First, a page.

Zimmerli Art Museum at Rutgers University



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Arty Fact

Zimmerli Art Museum at Rutgers University
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71 Hamilton St
New Brunswick, New Jersey
United States

More about Zimmerli Art Museum at Rutgers University

Works at Zimmerli Art Museum at Rutgers University

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The name of the Zimmerli Art Museum, a part of Rutgers University, with its collection of over 60,000 works, reflects the sweetness of the love of two sons, the late Ralph and Alan Voorhees, for their mother.

Jane Voorhees Zimmerli, a widow, raised the two boys during the Great Depression, and Ralph, an investor and philanthropist, graduated from Rutgers decades before renaming the museum. Sorry to disappoint you, but these Voorheeses are not related to the Voorheeses in the Friday the 13th franchise, the Marvel supervillain, or the characters from "The Unbreakable Kimmy Schmidt." 

One of the Zimmerli's many fascinating assets is its Dodge Collection of nonconformist Soviet art, spirited away from the cryptic world behind the Iron Curtain in the cold days of the Cold War by economics professor Norton Dodge and his wife, Nancy. It seems that being "genially rumpled," and, therefore, somewhat unassuming, helped Norton Dodge to escape the severe glances of Soviet authorities, none of whom managed to prevent the Dodges from amassing a collection of 17,300 works, with an estimated value of over $30 million, which didn't sufficiently conform to the Soviet Union's strict standard of Socialist Realism. Socialist Realism, influenced by David and previous revolutionary art movements, filled our souls with repetitive images of washboard-abbed, heroic young worker men and equally militant women and children. In many ways, the style is not at all opposed, aesthetically, to Norman Rockwell works or other art that was popular in the U.S. during the same period, and the Soviets were specifically interested in redacting works which did not fit the mold in terms of sexual or religious content. Assemblage artist Anatoly Brusilovsky, for example, caught flak for his work Two Ideas, which juxtaposes the Russian Orthodox cross with the Yiddish Magen Dovid. Good heavens! 

What about U.S. nonconformist art? In a thoughtful way, the Zimmerli addressed this question, too, with its exhibition The Communist Guide to New York, featuring photos by Yevgeniy Fiks of New York buildings, conspicuously without public plaques or other honors, which played important roles in the development of the communist movement in the last century. The exhibition combines this alternative history with a hidden gay history, which is connected in a subterranean kind of way—during the mania of McCarthyism, Fiks says, "Gays were suspect as well, because it was believed that they were more susceptible to Communist propaganda than straight men, and that they could be easily blackmailed and coerced to cooperate with Soviet spy networks."

As of this writing, the Zimmerli's director is Tom Sokolowski, a brilliant curator and writer who helmed the Andy Warhol Museum for fourteen years. He's a co-founder of Visual AIDS, an organization dedicated to raising public consciousness regarding the human cost of AIDS, one of whose programs is the Day Without Art, based on the idea that if we kept ignoring the disease, "there would at one point be no artists to hang art on the walls, no museum professionals, no critics, no art handlers and no visitors. So it would be a day without art," Sokolowski says. MTV even took a minute from "Video Killed the Radio Star" for one minute of silence. "it is not just gay people who get AIDS. Transmission is transmission," Sokolowski adds. When Warhol's friend Robert Hayes was diagnosed with the horrible disease, Warhol tearfully wrote in his diary that it was too painful to call Hayes: "It's too abstract. I just can't do it."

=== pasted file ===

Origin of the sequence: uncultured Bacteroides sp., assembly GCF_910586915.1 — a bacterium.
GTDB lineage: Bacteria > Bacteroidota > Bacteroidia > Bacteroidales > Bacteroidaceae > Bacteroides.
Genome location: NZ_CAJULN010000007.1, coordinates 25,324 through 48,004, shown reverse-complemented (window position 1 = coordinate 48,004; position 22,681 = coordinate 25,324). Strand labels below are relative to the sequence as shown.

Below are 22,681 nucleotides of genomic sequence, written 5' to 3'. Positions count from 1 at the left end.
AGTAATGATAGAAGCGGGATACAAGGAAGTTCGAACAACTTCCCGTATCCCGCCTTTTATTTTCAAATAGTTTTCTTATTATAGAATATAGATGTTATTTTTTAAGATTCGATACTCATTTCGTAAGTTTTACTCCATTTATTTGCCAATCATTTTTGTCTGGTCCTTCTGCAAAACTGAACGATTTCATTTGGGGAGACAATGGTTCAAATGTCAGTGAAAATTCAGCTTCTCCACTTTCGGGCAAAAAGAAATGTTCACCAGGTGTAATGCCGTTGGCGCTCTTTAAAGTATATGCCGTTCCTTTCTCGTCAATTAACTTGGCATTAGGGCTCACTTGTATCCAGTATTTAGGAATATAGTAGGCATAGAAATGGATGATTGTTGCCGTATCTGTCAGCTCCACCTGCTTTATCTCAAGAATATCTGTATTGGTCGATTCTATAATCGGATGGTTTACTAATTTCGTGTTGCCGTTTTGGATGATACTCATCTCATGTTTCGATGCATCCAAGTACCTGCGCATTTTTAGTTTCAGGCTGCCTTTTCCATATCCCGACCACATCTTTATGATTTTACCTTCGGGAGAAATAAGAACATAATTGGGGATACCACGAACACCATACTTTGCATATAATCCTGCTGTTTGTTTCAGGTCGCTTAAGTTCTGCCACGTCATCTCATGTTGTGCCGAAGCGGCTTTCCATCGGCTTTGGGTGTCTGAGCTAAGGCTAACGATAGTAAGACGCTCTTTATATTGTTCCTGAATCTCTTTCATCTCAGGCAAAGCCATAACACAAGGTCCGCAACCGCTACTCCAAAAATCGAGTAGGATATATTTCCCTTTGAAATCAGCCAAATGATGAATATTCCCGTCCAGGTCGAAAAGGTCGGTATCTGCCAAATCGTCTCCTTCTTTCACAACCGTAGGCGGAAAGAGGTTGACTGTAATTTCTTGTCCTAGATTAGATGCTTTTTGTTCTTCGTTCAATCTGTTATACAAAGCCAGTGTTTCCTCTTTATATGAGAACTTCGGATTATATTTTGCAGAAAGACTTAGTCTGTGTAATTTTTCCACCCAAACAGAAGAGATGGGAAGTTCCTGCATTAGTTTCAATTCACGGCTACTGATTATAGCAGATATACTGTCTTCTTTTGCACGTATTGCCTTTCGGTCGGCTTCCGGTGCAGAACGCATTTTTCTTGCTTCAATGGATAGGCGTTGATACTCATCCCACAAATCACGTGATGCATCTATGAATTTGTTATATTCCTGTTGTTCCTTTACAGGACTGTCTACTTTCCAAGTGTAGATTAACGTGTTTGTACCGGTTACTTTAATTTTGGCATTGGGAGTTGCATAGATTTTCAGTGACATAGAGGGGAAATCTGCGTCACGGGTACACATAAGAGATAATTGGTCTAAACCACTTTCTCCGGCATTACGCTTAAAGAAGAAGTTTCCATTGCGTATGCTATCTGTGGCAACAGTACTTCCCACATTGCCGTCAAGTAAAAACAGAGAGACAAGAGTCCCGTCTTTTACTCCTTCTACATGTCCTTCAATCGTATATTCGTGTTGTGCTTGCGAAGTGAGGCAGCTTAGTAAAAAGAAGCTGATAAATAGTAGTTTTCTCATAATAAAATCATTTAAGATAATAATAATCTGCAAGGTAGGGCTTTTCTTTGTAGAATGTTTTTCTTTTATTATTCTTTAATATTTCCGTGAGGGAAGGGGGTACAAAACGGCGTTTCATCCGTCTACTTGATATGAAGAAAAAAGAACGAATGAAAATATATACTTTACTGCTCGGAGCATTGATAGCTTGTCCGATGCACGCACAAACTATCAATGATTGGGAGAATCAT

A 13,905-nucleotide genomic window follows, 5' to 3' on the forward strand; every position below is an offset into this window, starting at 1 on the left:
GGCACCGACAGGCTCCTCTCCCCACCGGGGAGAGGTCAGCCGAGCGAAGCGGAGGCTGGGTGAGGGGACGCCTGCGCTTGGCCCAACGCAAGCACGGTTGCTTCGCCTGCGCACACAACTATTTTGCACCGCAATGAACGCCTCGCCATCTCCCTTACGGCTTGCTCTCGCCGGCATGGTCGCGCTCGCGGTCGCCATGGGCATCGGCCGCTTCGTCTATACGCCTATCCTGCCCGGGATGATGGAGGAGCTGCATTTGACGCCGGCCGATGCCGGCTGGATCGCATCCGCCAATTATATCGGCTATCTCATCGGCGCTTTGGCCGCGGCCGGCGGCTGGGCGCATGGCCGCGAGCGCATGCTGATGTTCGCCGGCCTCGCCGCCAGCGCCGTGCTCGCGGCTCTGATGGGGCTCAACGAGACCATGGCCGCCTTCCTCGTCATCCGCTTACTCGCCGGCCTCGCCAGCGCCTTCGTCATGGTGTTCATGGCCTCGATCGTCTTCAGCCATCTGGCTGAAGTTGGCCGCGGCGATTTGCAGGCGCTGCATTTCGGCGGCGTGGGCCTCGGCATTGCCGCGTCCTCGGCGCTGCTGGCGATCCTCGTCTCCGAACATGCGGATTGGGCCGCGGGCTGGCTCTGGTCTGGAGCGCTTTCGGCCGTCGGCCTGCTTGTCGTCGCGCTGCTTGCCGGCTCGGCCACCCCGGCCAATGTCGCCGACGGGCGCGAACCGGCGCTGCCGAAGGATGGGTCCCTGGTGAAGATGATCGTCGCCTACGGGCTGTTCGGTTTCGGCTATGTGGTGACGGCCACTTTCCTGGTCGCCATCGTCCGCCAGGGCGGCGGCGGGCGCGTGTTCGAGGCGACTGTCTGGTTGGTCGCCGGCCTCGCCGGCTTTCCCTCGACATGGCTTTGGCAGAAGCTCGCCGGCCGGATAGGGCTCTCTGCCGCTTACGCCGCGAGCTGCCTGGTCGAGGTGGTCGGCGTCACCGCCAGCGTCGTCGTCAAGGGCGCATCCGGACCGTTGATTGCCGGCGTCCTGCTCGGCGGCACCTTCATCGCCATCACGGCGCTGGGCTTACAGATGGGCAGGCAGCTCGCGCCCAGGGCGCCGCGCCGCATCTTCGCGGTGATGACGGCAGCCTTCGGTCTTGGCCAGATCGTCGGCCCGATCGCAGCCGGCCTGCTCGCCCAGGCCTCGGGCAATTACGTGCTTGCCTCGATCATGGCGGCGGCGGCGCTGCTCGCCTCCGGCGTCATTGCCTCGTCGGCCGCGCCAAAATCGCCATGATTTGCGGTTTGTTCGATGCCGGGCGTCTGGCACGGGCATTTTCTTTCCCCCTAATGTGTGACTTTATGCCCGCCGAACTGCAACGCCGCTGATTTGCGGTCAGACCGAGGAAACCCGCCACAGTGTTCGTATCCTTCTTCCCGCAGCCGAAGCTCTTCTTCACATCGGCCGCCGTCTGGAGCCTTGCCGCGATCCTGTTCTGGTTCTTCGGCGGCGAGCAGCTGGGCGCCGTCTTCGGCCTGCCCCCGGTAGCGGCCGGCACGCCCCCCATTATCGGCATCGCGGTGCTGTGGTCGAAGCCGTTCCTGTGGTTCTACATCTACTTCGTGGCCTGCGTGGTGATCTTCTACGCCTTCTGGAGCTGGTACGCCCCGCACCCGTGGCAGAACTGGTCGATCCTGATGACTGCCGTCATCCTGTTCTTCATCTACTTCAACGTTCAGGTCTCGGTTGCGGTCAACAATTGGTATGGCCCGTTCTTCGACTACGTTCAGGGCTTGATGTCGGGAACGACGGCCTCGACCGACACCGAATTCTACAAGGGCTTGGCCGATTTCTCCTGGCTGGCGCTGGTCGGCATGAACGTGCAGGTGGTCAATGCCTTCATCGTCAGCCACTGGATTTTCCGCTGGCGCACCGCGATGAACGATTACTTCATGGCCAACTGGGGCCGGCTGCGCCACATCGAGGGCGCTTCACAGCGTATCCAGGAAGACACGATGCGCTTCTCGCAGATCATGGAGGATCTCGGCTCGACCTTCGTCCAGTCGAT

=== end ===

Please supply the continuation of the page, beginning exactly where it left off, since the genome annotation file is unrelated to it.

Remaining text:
1. "A Non-Conformist University Collection." Sotheby's, Oct. 1, 2018,
  2. Brightman, Brendan. "Zimmerli art director tells his story on AIDS activism at epidemic's peak." The Daily Targum, Dec. 10, 2018,
  3. Dillon, Brian. The Hypochondriacs: Nine Tormented Lives. New York: Farrar, Straus and Giroux, 2010.
  4. Fox, Margalit. "Norton Dodge Dies at 84; Stored Soviet Dissident Art." The New York Times, Nov. 11, 2011,
  5. Himmelfarb, Katie. "Ralph W. Voorhees, Rutgers alumnus, civic and philanthropic leader, dies." Rutgers, Nov. 6, 2013,
  6. Kurchanova, Natasha. "Dialogue between Yevgeniy Fiks and Thomas Sokolowski about Fiks’ recent show at the Zimmerli Art Museum." ArtMargins, Aug. 16, 2019,
  7. Strauss, Elaine. "A Portrait of the ‘New Guy’ at the Zimmerli Museum." PrincetonInfo, Feb. 7, 2018,

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Here is what Wikipedia says about Zimmerli Art Museum at Rutgers University

The Zimmerli Art Museum is located on the Voorhees Mall of the campus of Rutgers University in New Brunswick, New Jersey. The museum houses more than 60,000 works, including Russian and Soviet Nonconformist Art from the acclaimed Dodge Collection, American art from the 18th century to the present, and six centuries of European art with a particular focus on 19th-century French art. The Zimmerli is also noted for its holdings of works on paper, including prints, drawings, photographs, original illustrations for children's books, and rare books.

Check out the full Wikipedia article about Zimmerli Art Museum at Rutgers University.